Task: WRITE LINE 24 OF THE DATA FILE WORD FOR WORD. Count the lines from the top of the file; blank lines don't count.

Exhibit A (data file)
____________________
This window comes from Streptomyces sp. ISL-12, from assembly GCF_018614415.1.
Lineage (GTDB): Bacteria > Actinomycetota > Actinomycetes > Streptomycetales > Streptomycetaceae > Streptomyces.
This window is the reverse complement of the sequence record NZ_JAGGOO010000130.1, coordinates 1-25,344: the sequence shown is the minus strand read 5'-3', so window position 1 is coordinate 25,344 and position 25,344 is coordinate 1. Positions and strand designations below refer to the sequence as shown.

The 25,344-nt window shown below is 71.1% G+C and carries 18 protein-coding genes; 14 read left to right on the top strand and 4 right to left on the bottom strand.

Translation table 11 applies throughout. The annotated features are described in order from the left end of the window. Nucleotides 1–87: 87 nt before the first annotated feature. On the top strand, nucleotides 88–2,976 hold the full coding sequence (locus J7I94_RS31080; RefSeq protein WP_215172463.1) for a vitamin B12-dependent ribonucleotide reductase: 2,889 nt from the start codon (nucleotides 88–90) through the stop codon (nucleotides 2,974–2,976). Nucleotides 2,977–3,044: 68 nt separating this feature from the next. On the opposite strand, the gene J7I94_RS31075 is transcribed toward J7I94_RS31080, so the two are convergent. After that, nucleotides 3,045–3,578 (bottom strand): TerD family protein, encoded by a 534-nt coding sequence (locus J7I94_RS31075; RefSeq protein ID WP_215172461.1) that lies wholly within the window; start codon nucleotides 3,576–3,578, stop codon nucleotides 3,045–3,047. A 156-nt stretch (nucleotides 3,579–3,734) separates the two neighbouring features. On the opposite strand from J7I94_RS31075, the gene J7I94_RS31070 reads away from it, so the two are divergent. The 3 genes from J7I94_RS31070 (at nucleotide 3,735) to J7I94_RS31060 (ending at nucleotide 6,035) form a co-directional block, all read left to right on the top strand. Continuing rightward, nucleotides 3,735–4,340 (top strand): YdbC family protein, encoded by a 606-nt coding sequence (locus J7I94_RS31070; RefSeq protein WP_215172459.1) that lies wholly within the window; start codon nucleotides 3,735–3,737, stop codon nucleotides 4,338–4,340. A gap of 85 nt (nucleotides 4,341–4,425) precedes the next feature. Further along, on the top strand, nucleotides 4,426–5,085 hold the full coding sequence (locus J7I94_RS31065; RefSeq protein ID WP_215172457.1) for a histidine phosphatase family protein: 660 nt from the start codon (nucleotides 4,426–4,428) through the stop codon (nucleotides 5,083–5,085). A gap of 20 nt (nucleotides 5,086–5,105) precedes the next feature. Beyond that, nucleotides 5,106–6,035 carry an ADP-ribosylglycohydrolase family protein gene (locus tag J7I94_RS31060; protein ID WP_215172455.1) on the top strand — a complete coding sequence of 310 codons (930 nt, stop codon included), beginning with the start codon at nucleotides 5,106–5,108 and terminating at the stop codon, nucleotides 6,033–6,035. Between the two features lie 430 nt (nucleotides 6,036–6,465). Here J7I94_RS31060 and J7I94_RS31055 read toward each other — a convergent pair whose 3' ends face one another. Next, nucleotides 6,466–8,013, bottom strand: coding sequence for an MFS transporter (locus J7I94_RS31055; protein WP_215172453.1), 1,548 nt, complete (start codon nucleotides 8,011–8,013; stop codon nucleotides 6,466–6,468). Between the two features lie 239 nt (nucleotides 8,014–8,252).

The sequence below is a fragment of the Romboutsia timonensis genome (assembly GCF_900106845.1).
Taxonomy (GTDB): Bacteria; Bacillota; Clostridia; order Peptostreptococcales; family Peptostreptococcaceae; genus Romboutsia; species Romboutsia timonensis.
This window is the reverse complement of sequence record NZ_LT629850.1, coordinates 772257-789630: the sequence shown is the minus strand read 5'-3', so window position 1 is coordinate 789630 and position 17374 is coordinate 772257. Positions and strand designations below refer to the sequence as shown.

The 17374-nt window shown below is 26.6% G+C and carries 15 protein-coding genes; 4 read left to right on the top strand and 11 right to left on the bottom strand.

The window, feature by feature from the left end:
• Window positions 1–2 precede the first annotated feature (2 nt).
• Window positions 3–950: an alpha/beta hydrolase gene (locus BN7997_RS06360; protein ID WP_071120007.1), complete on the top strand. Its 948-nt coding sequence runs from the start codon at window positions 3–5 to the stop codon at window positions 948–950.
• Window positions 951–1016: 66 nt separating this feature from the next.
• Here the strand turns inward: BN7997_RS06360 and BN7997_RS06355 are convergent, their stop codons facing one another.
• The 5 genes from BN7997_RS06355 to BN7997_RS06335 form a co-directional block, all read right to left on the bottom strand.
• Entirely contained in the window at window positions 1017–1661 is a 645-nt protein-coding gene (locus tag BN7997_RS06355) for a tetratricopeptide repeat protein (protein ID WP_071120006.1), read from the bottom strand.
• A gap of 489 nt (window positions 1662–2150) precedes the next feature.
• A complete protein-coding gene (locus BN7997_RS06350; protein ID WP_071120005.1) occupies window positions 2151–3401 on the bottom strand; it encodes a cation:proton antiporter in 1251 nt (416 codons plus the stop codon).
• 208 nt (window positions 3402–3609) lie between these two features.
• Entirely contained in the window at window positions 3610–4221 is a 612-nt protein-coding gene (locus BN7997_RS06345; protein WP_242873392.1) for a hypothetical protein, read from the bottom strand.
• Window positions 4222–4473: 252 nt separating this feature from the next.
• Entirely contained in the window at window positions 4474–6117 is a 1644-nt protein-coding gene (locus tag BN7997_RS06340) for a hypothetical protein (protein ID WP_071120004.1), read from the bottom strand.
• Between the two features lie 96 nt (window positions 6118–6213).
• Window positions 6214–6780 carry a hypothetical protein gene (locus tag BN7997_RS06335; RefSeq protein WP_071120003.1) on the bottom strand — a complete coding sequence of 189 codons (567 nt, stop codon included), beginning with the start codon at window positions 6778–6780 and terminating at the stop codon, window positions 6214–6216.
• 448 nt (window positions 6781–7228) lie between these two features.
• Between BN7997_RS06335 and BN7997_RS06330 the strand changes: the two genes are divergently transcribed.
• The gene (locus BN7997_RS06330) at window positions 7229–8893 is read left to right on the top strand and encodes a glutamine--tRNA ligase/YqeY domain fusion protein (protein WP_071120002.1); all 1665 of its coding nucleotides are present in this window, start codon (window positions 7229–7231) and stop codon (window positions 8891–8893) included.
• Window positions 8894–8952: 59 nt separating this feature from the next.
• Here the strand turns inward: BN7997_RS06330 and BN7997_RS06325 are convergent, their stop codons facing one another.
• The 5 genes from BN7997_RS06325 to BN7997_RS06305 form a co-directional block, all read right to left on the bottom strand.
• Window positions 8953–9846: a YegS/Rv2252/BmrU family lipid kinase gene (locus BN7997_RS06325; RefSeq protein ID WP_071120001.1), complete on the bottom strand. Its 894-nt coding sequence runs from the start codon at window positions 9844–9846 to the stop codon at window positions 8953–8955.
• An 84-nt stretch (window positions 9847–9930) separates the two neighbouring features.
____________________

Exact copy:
• Window positions 6214–6780 carry a hypothetical protein gene (locus tag BN7997_RS06335; RefSeq protein WP_071120003.1) on the bottom strand — a complete coding sequence of 189 codons (567 nt, stop codon included), beginning with the start codon at window positions 6778–6780 and terminating at the stop codon, window positions 6214–6216.